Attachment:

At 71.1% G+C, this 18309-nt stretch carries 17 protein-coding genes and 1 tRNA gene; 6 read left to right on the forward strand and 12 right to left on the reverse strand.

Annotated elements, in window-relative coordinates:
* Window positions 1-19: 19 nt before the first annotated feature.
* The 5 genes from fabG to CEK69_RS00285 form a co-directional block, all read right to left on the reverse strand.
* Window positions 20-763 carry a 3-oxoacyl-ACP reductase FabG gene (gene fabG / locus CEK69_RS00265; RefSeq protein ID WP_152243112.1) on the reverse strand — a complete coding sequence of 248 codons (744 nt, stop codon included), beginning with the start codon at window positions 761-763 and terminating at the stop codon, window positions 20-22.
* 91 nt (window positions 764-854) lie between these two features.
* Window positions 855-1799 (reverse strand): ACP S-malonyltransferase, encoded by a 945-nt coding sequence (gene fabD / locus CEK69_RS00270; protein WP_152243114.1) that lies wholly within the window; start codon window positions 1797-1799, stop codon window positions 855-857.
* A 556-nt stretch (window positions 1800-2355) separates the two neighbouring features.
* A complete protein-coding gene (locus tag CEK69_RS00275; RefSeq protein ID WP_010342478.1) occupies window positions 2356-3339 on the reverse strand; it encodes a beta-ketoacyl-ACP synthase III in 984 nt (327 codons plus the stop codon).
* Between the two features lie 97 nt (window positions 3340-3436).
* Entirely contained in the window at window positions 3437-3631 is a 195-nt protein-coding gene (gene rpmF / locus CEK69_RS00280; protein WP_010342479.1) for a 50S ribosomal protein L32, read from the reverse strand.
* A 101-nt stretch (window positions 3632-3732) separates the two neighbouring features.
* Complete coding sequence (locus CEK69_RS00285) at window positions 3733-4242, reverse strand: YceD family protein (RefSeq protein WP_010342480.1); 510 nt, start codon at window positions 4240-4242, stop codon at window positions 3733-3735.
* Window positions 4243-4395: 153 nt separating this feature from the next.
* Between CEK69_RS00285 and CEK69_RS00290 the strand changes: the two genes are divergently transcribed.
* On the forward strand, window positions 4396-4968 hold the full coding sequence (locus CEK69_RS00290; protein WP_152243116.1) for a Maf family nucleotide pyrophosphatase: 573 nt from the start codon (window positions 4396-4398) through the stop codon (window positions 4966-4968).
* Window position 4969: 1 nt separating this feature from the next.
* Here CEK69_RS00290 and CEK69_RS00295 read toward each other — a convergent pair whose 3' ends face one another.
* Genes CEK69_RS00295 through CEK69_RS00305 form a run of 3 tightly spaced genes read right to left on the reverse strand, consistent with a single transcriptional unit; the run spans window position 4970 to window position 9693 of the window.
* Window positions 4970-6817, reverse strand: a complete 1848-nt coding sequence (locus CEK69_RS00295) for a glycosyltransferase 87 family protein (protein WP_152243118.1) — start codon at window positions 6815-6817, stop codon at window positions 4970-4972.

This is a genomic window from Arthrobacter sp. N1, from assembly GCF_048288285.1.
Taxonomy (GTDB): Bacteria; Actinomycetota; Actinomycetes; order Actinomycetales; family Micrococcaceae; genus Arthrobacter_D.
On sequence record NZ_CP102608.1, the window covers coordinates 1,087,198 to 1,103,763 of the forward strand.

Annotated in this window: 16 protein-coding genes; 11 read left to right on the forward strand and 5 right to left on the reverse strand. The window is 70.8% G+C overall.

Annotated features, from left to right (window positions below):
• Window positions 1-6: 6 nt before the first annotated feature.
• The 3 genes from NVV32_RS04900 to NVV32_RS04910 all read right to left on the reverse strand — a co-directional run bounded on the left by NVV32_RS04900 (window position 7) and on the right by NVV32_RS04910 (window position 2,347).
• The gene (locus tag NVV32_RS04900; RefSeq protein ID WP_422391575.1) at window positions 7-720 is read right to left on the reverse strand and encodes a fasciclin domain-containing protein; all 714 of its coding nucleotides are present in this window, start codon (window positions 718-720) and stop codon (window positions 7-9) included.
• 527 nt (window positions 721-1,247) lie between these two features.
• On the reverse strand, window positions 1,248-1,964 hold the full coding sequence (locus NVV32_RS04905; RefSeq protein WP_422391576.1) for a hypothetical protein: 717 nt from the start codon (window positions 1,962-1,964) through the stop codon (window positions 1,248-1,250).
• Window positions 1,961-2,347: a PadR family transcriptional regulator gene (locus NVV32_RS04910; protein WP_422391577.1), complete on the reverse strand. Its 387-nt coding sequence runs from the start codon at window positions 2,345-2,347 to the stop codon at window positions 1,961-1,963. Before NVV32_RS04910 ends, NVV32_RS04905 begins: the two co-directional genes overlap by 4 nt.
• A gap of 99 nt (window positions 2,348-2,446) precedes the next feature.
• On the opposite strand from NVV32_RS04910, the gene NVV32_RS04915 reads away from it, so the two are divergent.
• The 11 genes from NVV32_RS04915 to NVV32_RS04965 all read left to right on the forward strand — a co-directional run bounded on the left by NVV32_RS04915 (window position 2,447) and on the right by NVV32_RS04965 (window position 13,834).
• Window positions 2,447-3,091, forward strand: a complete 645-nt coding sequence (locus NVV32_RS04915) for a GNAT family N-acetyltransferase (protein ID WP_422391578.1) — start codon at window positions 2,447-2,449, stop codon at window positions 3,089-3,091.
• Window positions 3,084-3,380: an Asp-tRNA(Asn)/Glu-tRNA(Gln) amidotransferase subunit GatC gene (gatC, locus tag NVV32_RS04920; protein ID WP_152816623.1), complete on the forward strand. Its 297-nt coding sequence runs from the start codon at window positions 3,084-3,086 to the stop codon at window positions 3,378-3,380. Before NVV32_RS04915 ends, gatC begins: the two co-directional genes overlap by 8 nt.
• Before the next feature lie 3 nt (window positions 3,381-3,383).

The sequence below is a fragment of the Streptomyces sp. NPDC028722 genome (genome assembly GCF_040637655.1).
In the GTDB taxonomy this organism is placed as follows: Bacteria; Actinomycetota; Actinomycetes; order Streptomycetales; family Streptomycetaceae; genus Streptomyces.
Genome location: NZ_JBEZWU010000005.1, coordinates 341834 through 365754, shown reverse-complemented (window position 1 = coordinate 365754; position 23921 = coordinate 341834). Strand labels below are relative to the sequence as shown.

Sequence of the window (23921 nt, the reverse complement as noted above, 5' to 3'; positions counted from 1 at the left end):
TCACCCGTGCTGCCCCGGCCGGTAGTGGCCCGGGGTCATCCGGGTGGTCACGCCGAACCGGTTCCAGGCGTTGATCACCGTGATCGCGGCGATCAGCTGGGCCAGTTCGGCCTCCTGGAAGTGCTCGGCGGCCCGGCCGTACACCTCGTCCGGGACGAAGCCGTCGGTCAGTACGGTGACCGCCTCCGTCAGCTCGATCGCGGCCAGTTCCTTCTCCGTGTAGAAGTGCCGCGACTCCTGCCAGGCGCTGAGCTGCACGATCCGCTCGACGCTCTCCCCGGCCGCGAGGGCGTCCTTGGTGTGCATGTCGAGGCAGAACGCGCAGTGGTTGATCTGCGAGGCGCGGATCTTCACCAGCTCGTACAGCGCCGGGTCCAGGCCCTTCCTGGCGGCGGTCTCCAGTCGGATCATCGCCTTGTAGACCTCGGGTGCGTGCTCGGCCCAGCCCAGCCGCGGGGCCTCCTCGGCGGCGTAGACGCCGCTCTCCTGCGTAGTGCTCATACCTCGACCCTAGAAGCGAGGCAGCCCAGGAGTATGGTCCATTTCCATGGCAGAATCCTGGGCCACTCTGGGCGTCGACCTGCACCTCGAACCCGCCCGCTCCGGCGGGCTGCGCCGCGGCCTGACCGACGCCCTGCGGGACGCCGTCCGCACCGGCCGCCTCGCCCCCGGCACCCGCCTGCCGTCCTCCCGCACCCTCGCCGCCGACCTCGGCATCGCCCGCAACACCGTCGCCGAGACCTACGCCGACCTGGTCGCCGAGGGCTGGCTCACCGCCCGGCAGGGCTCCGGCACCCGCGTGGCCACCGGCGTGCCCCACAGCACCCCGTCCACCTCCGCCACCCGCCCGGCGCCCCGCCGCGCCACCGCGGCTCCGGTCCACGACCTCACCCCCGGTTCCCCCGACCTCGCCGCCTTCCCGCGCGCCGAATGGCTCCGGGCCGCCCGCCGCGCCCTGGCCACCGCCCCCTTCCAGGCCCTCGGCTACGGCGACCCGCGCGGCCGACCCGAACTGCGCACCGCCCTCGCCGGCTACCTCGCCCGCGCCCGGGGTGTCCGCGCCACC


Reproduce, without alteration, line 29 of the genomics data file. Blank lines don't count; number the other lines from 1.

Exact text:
• 527 nt (window positions 721-1,247) lie between these two features.